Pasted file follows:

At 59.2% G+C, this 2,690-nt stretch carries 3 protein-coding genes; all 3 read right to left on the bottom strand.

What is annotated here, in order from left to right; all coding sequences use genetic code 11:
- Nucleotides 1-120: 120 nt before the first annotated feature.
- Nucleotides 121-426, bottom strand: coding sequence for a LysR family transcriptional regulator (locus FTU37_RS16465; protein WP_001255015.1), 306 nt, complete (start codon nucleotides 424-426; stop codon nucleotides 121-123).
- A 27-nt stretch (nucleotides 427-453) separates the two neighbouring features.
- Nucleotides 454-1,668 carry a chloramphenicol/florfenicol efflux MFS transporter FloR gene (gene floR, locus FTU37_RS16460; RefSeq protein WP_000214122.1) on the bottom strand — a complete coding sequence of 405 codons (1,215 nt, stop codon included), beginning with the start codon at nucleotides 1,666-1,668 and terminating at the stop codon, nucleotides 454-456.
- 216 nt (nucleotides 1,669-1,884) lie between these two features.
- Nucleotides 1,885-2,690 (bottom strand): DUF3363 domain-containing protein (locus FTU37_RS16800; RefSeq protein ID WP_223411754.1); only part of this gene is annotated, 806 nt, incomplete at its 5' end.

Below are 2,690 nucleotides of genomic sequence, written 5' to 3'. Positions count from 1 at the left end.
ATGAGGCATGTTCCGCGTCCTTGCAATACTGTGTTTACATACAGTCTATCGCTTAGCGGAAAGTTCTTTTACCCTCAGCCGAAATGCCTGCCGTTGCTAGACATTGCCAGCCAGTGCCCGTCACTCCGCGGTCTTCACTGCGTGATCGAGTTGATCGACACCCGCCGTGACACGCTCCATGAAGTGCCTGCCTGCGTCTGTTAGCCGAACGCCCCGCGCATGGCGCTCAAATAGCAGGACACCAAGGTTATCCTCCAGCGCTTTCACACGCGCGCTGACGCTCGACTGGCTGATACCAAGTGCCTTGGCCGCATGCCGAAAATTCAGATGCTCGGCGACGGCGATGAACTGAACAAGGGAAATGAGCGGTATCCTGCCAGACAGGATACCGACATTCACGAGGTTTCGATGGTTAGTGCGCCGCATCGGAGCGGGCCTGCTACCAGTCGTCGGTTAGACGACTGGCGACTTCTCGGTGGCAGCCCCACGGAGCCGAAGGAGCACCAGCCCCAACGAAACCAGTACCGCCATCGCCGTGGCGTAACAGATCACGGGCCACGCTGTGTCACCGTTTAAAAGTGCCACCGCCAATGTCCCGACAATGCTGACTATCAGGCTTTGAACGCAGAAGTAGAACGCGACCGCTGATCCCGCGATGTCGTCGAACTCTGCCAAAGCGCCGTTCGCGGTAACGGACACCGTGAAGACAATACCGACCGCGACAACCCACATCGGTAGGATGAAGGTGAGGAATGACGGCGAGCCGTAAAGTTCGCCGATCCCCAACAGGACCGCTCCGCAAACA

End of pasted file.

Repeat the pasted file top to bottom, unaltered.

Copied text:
At 59.2% G+C, this 2,690-nt stretch carries 3 protein-coding genes; all 3 read right to left on the bottom strand.

What is annotated here, in order from left to right; all coding sequences use genetic code 11:
- Nucleotides 1-120: 120 nt before the first annotated feature.
- Nucleotides 121-426, bottom strand: coding sequence for a LysR family transcriptional regulator (locus FTU37_RS16465; protein WP_001255015.1), 306 nt, complete (start codon nucleotides 424-426; stop codon nucleotides 121-123).
- A 27-nt stretch (nucleotides 427-453) separates the two neighbouring features.
- Nucleotides 454-1,668 carry a chloramphenicol/florfenicol efflux MFS transporter FloR gene (gene floR, locus FTU37_RS16460; RefSeq protein WP_000214122.1) on the bottom strand — a complete coding sequence of 405 codons (1,215 nt, stop codon included), beginning with the start codon at nucleotides 1,666-1,668 and terminating at the stop codon, nucleotides 454-456.
- 216 nt (nucleotides 1,669-1,884) lie between these two features.
- Nucleotides 1,885-2,690 (bottom strand): DUF3363 domain-containing protein (locus FTU37_RS16800; RefSeq protein ID WP_223411754.1); only part of this gene is annotated, 806 nt, incomplete at its 5' end.

Below are 2,690 nucleotides of genomic sequence, written 5' to 3'. Positions count from 1 at the left end.
ATGAGGCATGTTCCGCGTCCTTGCAATACTGTGTTTACATACAGTCTATCGCTTAGCGGAAAGTTCTTTTACCCTCAGCCGAAATGCCTGCCGTTGCTAGACATTGCCAGCCAGTGCCCGTCACTCCGCGGTCTTCACTGCGTGATCGAGTTGATCGACACCCGCCGTGACACGCTCCATGAAGTGCCTGCCTGCGTCTGTTAGCCGAACGCCCCGCGCATGGCGCTCAAATAGCAGGACACCAAGGTTATCCTCCAGCGCTTTCACACGCGCGCTGACGCTCGACTGGCTGATACCAAGTGCCTTGGCCGCATGCCGAAAATTCAGATGCTCGGCGACGGCGATGAACTGAACAAGGGAAATGAGCGGTATCCTGCCAGACAGGATACCGACATTCACGAGGTTTCGATGGTTAGTGCGCCGCATCGGAGCGGGCCTGCTACCAGTCGTCGGTTAGACGACTGGCGACTTCTCGGTGGCAGCCCCACGGAGCCGAAGGAGCACCAGCCCCAACGAAACCAGTACCGCCATCGCCGTGGCGTAACAGATCACGGGCCACGCTGTGTCACCGTTTAAAAGTGCCACCGCCAATGTCCCGACAATGCTGACTATCAGGCTTTGAACGCAGAAGTAGAACGCGACCGCTGATCCCGCGATGTCGTCGAACTCTGCCAAAGCGCCGTTCGCGGTAACGGACACCGTGAAGACAATACCGACCGCGACAACCCACATCGGTAGGATGAAGGTGAGGAATGACGGCGAGCCGTAAAGTTCGCCGATCCCCAACAGGACCGCTCCGCAAACA